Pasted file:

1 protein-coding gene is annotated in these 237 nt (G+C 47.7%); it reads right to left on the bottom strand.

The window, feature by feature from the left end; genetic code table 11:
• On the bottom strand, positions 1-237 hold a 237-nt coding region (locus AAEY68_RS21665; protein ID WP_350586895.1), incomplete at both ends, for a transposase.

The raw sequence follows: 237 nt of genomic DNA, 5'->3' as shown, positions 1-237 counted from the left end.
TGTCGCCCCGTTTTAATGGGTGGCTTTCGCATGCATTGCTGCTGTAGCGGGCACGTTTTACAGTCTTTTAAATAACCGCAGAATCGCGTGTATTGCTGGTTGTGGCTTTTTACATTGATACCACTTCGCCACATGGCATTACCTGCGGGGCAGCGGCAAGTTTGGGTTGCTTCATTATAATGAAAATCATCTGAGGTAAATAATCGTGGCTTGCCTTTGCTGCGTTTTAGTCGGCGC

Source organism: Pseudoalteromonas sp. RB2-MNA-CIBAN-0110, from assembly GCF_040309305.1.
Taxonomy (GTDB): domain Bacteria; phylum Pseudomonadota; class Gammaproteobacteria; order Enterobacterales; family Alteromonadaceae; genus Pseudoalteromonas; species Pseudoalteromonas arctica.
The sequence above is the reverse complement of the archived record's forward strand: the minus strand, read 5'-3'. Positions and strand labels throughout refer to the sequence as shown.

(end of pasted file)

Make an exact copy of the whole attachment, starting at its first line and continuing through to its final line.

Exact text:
1 protein-coding gene is annotated in these 237 nt (G+C 47.7%); it reads right to left on the bottom strand.

The window, feature by feature from the left end; genetic code table 11:
• On the bottom strand, positions 1-237 hold a 237-nt coding region (locus AAEY68_RS21665; protein ID WP_350586895.1), incomplete at both ends, for a transposase.

The raw sequence follows: 237 nt of genomic DNA, 5'->3' as shown, positions 1-237 counted from the left end.
TGTCGCCCCGTTTTAATGGGTGGCTTTCGCATGCATTGCTGCTGTAGCGGGCACGTTTTACAGTCTTTTAAATAACCGCAGAATCGCGTGTATTGCTGGTTGTGGCTTTTTACATTGATACCACTTCGCCACATGGCATTACCTGCGGGGCAGCGGCAAGTTTGGGTTGCTTCATTATAATGAAAATCATCTGAGGTAAATAATCGTGGCTTGCCTTTGCTGCGTTTTAGTCGGCGC

Source organism: Pseudoalteromonas sp. RB2-MNA-CIBAN-0110, from assembly GCF_040309305.1.
Taxonomy (GTDB): domain Bacteria; phylum Pseudomonadota; class Gammaproteobacteria; order Enterobacterales; family Alteromonadaceae; genus Pseudoalteromonas; species Pseudoalteromonas arctica.
The sequence above is the reverse complement of the archived record's forward strand: the minus strand, read 5'-3'. Positions and strand labels throughout refer to the sequence as shown.